The dysregulation of the circadian cycle significantly contributes to cancer and metabolic disorders;utilizing biochemistry we hope to unveil the molecular mechanism behind this complex process. Specifically, PERIOD2 (hPER2), a key clock component responsible for the regulation of circadian genes has been implicated in tumor suppression. Mammalian Per2 is regulated by reversible phosphorylation modulating both protein and RNA levels, thus regulating downstream circadian genes and circadian period. Yet the mechanism, and specific enzymes involved in Per2 phosphorylation are largely unknown. The objective of this work is to understand the mechanism and role of PER2 phosphorylation in circadian cycle regulation. Since the biochemical mechanism of PER2 regulation is largely unknown, we hypothesize that PER2 is regulated by a specific set or single kinase and specific differential phosphorylation will affect the circadian cycle PER2.
In Aim 1 we outline the details of the adaptation and development of new biochemical and genetic methodologies to identify key kinase regulators of Per2 during the circadian cycle.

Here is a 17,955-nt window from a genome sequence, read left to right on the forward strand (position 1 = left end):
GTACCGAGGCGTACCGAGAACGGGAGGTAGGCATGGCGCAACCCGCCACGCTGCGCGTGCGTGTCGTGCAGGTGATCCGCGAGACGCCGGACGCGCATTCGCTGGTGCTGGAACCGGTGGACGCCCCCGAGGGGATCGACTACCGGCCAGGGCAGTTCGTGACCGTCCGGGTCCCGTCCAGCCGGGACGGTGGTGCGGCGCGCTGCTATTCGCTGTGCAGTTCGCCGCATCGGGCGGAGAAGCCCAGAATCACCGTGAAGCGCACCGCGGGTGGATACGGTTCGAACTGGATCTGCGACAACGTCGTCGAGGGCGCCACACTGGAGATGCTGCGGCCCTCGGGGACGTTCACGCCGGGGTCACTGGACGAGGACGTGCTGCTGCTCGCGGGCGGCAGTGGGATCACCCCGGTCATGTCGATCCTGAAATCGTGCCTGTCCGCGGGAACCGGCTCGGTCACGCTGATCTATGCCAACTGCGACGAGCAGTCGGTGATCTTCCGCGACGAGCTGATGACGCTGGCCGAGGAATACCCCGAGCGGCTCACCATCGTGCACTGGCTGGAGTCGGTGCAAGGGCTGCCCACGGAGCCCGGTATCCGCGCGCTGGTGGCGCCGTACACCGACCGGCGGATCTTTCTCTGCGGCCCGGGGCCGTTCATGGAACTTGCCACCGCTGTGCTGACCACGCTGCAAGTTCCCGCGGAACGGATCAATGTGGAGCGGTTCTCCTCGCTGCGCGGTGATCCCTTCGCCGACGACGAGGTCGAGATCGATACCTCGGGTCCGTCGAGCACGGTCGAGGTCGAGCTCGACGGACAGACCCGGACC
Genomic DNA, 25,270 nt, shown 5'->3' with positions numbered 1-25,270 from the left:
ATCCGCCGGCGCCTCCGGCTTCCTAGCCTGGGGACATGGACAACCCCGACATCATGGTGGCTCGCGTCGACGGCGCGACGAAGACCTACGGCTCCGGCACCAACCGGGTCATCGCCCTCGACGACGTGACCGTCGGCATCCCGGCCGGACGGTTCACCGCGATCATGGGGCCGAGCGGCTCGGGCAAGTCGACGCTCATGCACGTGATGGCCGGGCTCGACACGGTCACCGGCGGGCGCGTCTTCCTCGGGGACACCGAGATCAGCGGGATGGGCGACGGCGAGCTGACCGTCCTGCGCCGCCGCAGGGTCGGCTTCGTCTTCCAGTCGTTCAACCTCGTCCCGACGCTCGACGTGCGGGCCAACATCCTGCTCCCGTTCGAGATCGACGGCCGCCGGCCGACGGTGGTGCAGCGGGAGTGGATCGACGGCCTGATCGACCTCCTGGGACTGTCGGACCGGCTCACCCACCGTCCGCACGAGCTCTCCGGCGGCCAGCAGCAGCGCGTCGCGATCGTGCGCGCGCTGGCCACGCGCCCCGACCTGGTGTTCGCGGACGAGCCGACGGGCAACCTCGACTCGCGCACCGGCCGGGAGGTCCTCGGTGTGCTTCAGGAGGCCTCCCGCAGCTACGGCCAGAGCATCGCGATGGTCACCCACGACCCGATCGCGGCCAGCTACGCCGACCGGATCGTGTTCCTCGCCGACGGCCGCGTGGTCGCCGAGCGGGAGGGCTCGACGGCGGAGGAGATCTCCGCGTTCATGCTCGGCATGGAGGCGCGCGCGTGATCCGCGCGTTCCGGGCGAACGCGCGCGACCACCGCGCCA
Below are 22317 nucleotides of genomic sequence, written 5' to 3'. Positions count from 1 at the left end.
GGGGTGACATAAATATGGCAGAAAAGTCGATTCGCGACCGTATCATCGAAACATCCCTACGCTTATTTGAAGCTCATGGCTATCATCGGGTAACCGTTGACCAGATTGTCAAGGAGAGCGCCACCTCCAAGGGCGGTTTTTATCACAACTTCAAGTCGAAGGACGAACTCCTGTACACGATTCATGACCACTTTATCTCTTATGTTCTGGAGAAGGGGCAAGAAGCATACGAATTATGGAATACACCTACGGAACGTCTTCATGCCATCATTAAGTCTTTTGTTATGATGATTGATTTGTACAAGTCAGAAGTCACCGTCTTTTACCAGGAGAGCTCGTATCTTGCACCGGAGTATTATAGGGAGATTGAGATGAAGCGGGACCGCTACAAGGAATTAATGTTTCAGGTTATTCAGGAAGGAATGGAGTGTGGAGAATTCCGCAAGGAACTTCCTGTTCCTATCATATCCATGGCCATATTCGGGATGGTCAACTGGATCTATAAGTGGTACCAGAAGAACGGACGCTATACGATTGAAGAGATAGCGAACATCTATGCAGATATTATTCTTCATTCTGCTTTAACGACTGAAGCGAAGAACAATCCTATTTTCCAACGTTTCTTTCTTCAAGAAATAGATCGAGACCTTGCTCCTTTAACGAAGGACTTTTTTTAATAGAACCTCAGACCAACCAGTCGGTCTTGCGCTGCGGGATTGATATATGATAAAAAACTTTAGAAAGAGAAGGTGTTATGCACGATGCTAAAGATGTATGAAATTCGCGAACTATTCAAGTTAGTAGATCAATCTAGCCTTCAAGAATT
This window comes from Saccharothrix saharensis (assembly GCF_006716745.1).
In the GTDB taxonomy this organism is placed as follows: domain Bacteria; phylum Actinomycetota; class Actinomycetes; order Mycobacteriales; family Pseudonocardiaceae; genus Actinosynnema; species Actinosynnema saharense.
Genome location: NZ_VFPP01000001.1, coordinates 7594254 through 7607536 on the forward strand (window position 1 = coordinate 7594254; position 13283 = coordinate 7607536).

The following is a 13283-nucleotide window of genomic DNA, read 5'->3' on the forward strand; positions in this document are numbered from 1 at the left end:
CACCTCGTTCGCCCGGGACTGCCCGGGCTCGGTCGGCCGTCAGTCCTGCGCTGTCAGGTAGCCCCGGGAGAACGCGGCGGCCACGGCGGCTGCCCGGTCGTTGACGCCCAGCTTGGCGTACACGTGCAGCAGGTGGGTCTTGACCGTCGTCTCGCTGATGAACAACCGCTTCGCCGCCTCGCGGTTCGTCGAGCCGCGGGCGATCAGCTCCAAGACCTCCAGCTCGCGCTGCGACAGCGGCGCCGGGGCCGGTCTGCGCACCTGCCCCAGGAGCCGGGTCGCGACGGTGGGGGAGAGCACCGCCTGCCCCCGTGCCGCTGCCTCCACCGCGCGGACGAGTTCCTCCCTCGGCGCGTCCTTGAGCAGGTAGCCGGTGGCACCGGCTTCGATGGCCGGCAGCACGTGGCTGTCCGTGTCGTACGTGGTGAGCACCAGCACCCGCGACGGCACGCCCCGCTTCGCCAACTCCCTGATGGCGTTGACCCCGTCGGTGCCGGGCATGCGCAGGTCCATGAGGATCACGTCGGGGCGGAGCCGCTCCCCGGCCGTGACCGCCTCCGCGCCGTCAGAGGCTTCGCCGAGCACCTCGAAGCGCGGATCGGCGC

In Aim 2 we will also characterize phosphorylation of Per2 in the CKI domain by utilizing a novel mutation to Ser665 to better understand the specific function of differential phosphorylation effects on the circadian cycle.
The dysregulation of the circadian cycle significantly contributes to cancer and metabolic disorders;our research aims to elucidate the biological mechanism behind the complex process of post translational regulation of the circadian cycle. Our hope is that, as has proved the case for many other diseases, understanding the basic mechanisms of regulation will give insight into the mechanisms of disease during dysfunction.
|Hallows, William C; Ptacek, Louis J; Fu, Ying-Hui (2013) Solving the mystery of human sleep schedules one mutation at a time. Crit Rev Biochem Mol Biol 48:465-75|